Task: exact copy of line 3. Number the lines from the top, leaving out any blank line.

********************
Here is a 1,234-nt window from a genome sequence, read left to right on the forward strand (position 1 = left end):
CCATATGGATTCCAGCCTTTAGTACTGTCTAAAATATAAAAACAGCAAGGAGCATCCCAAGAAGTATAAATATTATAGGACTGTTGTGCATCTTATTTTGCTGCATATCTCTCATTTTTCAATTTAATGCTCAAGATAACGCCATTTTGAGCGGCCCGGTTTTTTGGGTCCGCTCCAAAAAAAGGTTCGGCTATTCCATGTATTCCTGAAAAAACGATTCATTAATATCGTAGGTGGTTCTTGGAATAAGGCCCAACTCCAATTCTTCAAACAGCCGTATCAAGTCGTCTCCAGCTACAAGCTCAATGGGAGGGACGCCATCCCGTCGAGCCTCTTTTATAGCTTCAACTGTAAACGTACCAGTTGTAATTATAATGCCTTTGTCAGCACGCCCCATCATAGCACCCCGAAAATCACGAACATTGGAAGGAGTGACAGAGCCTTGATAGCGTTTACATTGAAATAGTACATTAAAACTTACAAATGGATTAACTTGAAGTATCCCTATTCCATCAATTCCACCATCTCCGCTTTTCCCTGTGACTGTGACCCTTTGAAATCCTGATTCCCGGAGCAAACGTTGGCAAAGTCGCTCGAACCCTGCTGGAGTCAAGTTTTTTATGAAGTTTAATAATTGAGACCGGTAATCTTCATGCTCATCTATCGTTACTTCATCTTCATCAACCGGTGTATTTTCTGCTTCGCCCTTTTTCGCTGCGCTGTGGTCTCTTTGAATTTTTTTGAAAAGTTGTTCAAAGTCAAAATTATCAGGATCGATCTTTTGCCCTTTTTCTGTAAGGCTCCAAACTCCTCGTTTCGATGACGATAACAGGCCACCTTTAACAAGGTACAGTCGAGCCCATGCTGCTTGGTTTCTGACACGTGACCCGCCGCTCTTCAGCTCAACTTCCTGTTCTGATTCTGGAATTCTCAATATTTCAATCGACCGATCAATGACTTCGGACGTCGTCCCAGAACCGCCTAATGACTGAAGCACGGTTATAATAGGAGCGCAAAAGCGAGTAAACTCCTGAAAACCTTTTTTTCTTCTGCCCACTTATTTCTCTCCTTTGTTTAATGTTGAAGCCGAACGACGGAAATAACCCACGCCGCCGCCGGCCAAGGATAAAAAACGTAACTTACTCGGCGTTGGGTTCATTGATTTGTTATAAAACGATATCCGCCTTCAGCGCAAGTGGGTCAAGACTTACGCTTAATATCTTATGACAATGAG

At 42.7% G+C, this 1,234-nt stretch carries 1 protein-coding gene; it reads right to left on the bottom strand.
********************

At 42.7% G+C, this 1,234-nt stretch carries 1 protein-coding gene; it reads right to left on the bottom strand.